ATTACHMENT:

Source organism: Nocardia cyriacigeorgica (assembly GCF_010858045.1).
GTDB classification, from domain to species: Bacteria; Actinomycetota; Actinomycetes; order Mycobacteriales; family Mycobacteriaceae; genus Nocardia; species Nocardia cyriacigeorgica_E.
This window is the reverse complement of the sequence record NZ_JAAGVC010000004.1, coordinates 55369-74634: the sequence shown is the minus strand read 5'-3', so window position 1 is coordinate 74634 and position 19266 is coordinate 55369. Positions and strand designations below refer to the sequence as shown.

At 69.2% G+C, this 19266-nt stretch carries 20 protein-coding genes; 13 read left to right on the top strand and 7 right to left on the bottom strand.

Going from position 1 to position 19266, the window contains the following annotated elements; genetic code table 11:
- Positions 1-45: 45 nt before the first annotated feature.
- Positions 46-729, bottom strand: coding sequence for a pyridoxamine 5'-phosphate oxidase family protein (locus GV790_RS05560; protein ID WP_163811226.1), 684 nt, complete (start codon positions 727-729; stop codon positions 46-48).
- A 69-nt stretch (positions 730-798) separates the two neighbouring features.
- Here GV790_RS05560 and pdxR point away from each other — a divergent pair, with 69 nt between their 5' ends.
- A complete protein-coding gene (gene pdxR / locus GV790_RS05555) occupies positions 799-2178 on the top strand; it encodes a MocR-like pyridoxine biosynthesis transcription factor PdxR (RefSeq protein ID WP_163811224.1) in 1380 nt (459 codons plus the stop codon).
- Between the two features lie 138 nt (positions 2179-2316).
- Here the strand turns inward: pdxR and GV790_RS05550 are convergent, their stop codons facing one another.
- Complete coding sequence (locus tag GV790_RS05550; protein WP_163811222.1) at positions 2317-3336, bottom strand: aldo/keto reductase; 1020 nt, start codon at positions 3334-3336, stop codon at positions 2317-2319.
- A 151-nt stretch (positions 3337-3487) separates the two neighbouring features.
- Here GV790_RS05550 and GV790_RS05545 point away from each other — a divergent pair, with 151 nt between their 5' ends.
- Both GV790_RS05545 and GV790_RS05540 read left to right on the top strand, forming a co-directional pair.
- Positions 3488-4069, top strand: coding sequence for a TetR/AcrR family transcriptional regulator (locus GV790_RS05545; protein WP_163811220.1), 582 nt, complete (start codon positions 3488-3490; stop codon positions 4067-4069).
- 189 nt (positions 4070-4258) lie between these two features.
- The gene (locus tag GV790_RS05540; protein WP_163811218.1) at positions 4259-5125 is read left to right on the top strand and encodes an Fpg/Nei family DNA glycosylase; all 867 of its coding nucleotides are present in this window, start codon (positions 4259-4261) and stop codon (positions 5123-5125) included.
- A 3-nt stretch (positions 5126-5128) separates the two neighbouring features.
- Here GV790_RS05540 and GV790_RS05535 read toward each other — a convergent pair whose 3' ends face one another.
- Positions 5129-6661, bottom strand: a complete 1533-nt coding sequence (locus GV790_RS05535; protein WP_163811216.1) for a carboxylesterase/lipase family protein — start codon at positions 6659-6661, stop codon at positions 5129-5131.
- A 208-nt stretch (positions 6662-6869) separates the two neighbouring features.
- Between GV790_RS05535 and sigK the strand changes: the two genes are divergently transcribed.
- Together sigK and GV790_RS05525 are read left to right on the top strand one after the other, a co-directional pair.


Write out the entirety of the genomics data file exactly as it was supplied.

Source organism: Nocardia cyriacigeorgica (assembly GCF_010858045.1).
GTDB classification, from domain to species: Bacteria; Actinomycetota; Actinomycetes; order Mycobacteriales; family Mycobacteriaceae; genus Nocardia; species Nocardia cyriacigeorgica_E.
This window is the reverse complement of the sequence record NZ_JAAGVC010000004.1, coordinates 55369-74634: the sequence shown is the minus strand read 5'-3', so window position 1 is coordinate 74634 and position 19266 is coordinate 55369. Positions and strand designations below refer to the sequence as shown.

At 69.2% G+C, this 19266-nt stretch carries 20 protein-coding genes; 13 read left to right on the top strand and 7 right to left on the bottom strand.

Going from position 1 to position 19266, the window contains the following annotated elements; genetic code table 11:
- Positions 1-45: 45 nt before the first annotated feature.
- Positions 46-729, bottom strand: coding sequence for a pyridoxamine 5'-phosphate oxidase family protein (locus GV790_RS05560; protein ID WP_163811226.1), 684 nt, complete (start codon positions 727-729; stop codon positions 46-48).
- A 69-nt stretch (positions 730-798) separates the two neighbouring features.
- Here GV790_RS05560 and pdxR point away from each other — a divergent pair, with 69 nt between their 5' ends.
- A complete protein-coding gene (gene pdxR / locus GV790_RS05555) occupies positions 799-2178 on the top strand; it encodes a MocR-like pyridoxine biosynthesis transcription factor PdxR (RefSeq protein ID WP_163811224.1) in 1380 nt (459 codons plus the stop codon).
- Between the two features lie 138 nt (positions 2179-2316).
- Here the strand turns inward: pdxR and GV790_RS05550 are convergent, their stop codons facing one another.
- Complete coding sequence (locus tag GV790_RS05550; protein WP_163811222.1) at positions 2317-3336, bottom strand: aldo/keto reductase; 1020 nt, start codon at positions 3334-3336, stop codon at positions 2317-2319.
- A 151-nt stretch (positions 3337-3487) separates the two neighbouring features.
- Here GV790_RS05550 and GV790_RS05545 point away from each other — a divergent pair, with 151 nt between their 5' ends.
- Both GV790_RS05545 and GV790_RS05540 read left to right on the top strand, forming a co-directional pair.
- Positions 3488-4069, top strand: coding sequence for a TetR/AcrR family transcriptional regulator (locus GV790_RS05545; protein WP_163811220.1), 582 nt, complete (start codon positions 3488-3490; stop codon positions 4067-4069).
- 189 nt (positions 4070-4258) lie between these two features.
- The gene (locus tag GV790_RS05540; protein WP_163811218.1) at positions 4259-5125 is read left to right on the top strand and encodes an Fpg/Nei family DNA glycosylase; all 867 of its coding nucleotides are present in this window, start codon (positions 4259-4261) and stop codon (positions 5123-5125) included.
- A 3-nt stretch (positions 5126-5128) separates the two neighbouring features.
- Here GV790_RS05540 and GV790_RS05535 read toward each other — a convergent pair whose 3' ends face one another.
- Positions 5129-6661, bottom strand: a complete 1533-nt coding sequence (locus GV790_RS05535; protein WP_163811216.1) for a carboxylesterase/lipase family protein — start codon at positions 6659-6661, stop codon at positions 5129-5131.
- A 208-nt stretch (positions 6662-6869) separates the two neighbouring features.
- Between GV790_RS05535 and sigK the strand changes: the two genes are divergently transcribed.
- Together sigK and GV790_RS05525 are read left to right on the top strand one after the other, a co-directional pair.